Ronald Reagan was the most significant U.S. president in recent memory, but Reagan is also the least-understood president of the post-1945 era.

William Michael Schmidli

"Ronald Reagan was the most significant U.S. president in recent memory," says Professor William Michael Schmidli, history. "But Reagan is also the least-understood president of the post-1945 era."

Schmidli, a specialist in U.S. national security strategy, foreign relations history and human rights, is writing a book about U.S. foreign policy during the Reagan administration. His first book, The Fate of Freedom Elsewhere: Human Rights and U.S. Cold War Policy Toward Argentina (Cornell University Press, 2013) examined the evolving role of human rights in U.S. foreign policy during the 1970s.

Why does Reagan's human rights policy matter? Following the presidential election of 1980, the administration sought to redefine human rights in accordance with right-wing political and economic goals, emphasizing anticommunism, neoliberal economic policies and democracy promotion. This approach to human rights de-emphasized questions of social and economic inequality, and stressed a direct relationship between market logic and democratic process.

"By the late 1980s a distinctive form of U.S. democracy promotion, pursued through civil society or low-intensity military interventions and rooted in the neoliberal imperatives of U.S.-led globalization, had emerged as a central pillar of U.S. foreign policy, with significant implications for post-Cold War international relations," Schmidli says.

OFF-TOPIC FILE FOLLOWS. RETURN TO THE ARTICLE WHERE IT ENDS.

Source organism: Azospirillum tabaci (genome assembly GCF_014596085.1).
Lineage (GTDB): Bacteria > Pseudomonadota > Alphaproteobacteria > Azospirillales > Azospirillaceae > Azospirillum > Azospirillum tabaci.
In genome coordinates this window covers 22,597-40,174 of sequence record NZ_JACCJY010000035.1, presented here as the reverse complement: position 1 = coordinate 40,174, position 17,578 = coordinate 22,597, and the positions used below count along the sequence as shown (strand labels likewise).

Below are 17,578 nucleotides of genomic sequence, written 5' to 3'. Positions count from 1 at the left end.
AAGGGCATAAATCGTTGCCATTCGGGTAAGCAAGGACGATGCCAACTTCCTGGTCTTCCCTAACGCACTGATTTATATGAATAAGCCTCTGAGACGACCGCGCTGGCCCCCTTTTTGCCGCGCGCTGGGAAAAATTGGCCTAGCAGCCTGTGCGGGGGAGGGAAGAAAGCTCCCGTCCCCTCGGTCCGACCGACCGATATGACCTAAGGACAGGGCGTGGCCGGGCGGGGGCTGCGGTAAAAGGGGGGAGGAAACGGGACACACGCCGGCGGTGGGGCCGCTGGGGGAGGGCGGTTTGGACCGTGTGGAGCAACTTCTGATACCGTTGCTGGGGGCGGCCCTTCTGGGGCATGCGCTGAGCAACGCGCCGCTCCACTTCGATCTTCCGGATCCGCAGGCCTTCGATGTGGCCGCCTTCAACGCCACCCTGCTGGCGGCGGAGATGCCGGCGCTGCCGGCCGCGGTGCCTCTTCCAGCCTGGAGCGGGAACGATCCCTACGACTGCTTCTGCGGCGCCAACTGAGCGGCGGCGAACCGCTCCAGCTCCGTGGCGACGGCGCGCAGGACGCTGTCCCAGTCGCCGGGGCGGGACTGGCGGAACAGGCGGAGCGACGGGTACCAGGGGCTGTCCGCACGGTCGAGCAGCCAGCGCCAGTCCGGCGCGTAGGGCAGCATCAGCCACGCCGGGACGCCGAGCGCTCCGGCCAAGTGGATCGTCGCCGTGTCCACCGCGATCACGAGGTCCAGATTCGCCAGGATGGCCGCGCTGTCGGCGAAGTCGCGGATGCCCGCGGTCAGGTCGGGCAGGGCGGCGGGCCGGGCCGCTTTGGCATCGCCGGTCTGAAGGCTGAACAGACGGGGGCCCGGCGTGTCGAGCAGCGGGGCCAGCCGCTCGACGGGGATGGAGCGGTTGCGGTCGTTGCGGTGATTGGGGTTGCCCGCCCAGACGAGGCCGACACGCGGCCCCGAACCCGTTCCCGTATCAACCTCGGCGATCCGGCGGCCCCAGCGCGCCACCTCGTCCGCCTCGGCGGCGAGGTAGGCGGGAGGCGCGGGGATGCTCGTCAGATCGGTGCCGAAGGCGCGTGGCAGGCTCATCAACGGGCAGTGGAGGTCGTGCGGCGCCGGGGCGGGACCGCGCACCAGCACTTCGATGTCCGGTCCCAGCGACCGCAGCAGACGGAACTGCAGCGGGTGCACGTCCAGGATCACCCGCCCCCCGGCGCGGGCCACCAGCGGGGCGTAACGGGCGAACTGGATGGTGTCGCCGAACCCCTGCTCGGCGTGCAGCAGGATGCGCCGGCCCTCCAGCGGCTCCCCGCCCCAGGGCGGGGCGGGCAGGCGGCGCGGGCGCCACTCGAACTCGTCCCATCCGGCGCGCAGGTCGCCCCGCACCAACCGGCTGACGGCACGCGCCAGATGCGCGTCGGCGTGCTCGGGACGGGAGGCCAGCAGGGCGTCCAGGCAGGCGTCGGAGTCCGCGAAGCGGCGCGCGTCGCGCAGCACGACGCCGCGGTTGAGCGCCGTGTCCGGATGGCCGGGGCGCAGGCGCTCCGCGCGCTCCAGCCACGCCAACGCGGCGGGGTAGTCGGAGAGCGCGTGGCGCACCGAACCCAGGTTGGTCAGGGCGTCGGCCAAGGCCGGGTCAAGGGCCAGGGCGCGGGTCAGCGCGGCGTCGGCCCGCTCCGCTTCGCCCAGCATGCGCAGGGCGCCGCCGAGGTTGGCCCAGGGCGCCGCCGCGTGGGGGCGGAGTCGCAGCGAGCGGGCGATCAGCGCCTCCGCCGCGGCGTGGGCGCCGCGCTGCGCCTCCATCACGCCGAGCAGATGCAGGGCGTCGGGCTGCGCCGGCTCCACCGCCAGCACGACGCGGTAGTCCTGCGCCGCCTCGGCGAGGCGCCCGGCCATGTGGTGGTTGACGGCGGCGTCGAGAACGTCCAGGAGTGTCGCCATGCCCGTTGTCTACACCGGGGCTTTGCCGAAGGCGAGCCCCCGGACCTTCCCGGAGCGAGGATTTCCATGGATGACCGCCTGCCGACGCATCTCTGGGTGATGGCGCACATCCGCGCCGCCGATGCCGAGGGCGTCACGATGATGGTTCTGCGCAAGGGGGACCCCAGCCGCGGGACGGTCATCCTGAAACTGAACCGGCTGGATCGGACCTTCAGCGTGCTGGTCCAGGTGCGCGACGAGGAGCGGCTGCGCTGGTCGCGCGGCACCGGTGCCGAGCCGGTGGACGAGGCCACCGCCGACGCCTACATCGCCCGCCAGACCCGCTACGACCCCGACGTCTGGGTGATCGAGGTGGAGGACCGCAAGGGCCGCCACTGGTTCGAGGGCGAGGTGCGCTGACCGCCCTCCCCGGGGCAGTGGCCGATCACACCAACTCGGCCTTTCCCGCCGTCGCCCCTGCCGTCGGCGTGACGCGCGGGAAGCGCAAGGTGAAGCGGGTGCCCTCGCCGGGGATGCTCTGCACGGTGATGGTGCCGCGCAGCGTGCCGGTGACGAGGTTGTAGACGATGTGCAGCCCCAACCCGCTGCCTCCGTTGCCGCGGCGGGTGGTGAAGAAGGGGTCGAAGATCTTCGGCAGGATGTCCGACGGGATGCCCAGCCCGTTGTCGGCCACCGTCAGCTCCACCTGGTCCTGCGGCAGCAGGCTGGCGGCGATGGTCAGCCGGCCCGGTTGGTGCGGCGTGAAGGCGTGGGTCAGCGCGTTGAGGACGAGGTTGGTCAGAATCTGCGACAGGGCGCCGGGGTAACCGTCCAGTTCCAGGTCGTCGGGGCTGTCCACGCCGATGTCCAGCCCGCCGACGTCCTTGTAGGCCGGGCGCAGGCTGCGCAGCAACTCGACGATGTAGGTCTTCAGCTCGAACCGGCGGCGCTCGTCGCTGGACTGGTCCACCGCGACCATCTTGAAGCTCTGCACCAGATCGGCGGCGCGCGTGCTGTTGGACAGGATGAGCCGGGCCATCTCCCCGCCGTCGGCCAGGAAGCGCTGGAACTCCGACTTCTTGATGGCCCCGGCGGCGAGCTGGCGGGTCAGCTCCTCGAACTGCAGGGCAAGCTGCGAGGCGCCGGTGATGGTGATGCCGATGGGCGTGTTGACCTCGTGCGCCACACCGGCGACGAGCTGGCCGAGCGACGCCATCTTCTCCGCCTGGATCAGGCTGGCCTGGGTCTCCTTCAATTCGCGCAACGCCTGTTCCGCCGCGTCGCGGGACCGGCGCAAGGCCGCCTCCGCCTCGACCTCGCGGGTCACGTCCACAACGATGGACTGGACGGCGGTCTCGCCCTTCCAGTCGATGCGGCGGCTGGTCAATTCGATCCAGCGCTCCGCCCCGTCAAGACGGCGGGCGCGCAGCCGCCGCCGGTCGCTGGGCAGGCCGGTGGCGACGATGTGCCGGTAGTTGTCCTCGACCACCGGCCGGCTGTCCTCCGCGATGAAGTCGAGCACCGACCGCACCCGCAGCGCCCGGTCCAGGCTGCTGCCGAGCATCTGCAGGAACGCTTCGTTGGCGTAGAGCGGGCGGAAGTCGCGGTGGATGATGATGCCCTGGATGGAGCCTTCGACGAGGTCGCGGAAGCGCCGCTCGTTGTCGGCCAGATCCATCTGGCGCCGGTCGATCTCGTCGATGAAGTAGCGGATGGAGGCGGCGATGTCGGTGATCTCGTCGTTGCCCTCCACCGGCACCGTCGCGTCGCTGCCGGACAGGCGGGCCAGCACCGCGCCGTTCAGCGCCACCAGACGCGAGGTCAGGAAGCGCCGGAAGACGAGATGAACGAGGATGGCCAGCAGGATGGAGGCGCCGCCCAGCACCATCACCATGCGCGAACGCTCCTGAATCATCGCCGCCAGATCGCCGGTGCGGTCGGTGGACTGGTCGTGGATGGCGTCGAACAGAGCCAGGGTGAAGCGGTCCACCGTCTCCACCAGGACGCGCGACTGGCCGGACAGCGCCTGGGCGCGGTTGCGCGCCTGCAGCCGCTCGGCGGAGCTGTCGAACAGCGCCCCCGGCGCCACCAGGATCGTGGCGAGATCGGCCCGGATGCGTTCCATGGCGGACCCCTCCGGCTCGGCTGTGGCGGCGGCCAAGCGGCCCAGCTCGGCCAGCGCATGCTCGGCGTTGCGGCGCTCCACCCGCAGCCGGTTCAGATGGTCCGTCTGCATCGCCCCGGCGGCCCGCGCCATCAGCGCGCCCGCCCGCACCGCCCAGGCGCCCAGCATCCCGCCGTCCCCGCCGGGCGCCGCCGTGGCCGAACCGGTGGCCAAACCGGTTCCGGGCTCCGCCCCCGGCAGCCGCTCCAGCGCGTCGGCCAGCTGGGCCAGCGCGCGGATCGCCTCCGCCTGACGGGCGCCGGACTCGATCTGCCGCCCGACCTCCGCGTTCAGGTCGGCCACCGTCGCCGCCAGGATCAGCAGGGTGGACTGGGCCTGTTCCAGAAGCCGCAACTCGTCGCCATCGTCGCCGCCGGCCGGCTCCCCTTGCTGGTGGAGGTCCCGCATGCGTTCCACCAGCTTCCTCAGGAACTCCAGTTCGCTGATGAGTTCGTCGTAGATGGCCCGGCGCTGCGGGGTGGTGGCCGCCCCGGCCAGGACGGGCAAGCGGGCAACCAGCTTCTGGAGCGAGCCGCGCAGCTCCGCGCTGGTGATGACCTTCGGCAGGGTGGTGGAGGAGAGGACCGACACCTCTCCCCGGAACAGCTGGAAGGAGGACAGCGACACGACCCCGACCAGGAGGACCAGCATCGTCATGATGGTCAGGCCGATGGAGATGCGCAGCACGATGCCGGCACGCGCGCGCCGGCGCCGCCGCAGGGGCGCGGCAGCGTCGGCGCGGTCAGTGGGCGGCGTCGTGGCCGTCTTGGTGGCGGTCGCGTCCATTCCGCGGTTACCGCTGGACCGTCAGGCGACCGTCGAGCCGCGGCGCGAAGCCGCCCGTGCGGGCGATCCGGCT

He strives to impart the significance of the Reagan presidency to his students. Although Reagan was president before they were born, Schmidli says the late-Cold War era provides a lens to help them understand the present.

"My research on the role of non-state actors and epistemic communities in promoting neoliberal economic policies and facilitating U.S.-led regime change in the 1980s serves as a foundation for engaging the relationship between neoliberalism and current issues of security in the developing world," he says. "And my research on neoconservatism and its relationship to U.S. democracy promotion provides historical understanding to the evolving U.S. response to traditional and non-traditional security threats, including the intellectual framework underpinning the 2003 U.S. invasion of Iraq."

Schmidli's work takes him around the country and across the globe. He conducted research for his new book as a member of the School of Historical Studies at the Institute for Advanced Study, in Princeton, N.J. He hopes to complete a draft of the manuscript during his 2016–17 sabbatical as a fellow at the Helsinki Collegium for Advanced Studies in Helsinki, Finland.

Updated Sept. 30, 2016